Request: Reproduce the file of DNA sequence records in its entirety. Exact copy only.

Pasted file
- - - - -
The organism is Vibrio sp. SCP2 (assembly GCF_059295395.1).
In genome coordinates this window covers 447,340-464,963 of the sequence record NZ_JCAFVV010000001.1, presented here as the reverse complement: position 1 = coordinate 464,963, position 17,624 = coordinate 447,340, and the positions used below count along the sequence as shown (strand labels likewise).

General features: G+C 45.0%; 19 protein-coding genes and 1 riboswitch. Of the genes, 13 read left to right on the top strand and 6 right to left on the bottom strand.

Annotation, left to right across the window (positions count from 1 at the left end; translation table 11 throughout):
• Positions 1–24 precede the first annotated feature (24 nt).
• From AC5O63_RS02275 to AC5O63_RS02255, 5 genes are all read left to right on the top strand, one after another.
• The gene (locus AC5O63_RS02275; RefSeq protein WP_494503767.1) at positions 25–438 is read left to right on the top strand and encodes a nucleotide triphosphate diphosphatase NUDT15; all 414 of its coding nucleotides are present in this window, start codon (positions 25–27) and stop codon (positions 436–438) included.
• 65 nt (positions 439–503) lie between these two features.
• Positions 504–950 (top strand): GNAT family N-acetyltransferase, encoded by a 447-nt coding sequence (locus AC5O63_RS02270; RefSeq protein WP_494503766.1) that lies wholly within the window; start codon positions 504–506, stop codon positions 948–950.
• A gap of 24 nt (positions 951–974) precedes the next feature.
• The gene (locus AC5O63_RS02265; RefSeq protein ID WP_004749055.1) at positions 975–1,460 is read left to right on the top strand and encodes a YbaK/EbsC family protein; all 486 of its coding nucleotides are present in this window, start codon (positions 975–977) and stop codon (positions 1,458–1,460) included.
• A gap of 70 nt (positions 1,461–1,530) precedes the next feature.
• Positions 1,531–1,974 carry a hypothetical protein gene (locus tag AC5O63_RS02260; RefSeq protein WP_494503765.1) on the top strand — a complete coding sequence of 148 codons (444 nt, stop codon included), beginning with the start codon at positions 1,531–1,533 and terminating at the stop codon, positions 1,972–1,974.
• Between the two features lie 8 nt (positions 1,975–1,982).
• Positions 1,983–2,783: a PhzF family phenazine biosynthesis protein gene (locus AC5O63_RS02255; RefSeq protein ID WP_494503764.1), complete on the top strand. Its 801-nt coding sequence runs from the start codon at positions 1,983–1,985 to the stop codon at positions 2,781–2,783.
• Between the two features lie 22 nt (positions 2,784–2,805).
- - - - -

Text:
The organism is Vibrio sp. SCP2 (assembly GCF_059295395.1).
In genome coordinates this window covers 447,340-464,963 of the sequence record NZ_JCAFVV010000001.1, presented here as the reverse complement: position 1 = coordinate 464,963, position 17,624 = coordinate 447,340, and the positions used below count along the sequence as shown (strand labels likewise).

General features: G+C 45.0%; 19 protein-coding genes and 1 riboswitch. Of the genes, 13 read left to right on the top strand and 6 right to left on the bottom strand.

Annotation, left to right across the window (positions count from 1 at the left end; translation table 11 throughout):
• Positions 1–24 precede the first annotated feature (24 nt).
• From AC5O63_RS02275 to AC5O63_RS02255, 5 genes are all read left to right on the top strand, one after another.
• The gene (locus AC5O63_RS02275; RefSeq protein WP_494503767.1) at positions 25–438 is read left to right on the top strand and encodes a nucleotide triphosphate diphosphatase NUDT15; all 414 of its coding nucleotides are present in this window, start codon (positions 25–27) and stop codon (positions 436–438) included.
• 65 nt (positions 439–503) lie between these two features.
• Positions 504–950 (top strand): GNAT family N-acetyltransferase, encoded by a 447-nt coding sequence (locus AC5O63_RS02270; RefSeq protein WP_494503766.1) that lies wholly within the window; start codon positions 504–506, stop codon positions 948–950.
• A gap of 24 nt (positions 951–974) precedes the next feature.
• The gene (locus AC5O63_RS02265; RefSeq protein ID WP_004749055.1) at positions 975–1,460 is read left to right on the top strand and encodes a YbaK/EbsC family protein; all 486 of its coding nucleotides are present in this window, start codon (positions 975–977) and stop codon (positions 1,458–1,460) included.
• A gap of 70 nt (positions 1,461–1,530) precedes the next feature.
• Positions 1,531–1,974 carry a hypothetical protein gene (locus tag AC5O63_RS02260; RefSeq protein WP_494503765.1) on the top strand — a complete coding sequence of 148 codons (444 nt, stop codon included), beginning with the start codon at positions 1,531–1,533 and terminating at the stop codon, positions 1,972–1,974.
• Between the two features lie 8 nt (positions 1,975–1,982).
• Positions 1,983–2,783: a PhzF family phenazine biosynthesis protein gene (locus AC5O63_RS02255; RefSeq protein ID WP_494503764.1), complete on the top strand. Its 801-nt coding sequence runs from the start codon at positions 1,983–1,985 to the stop codon at positions 2,781–2,783.
• Between the two features lie 22 nt (positions 2,784–2,805).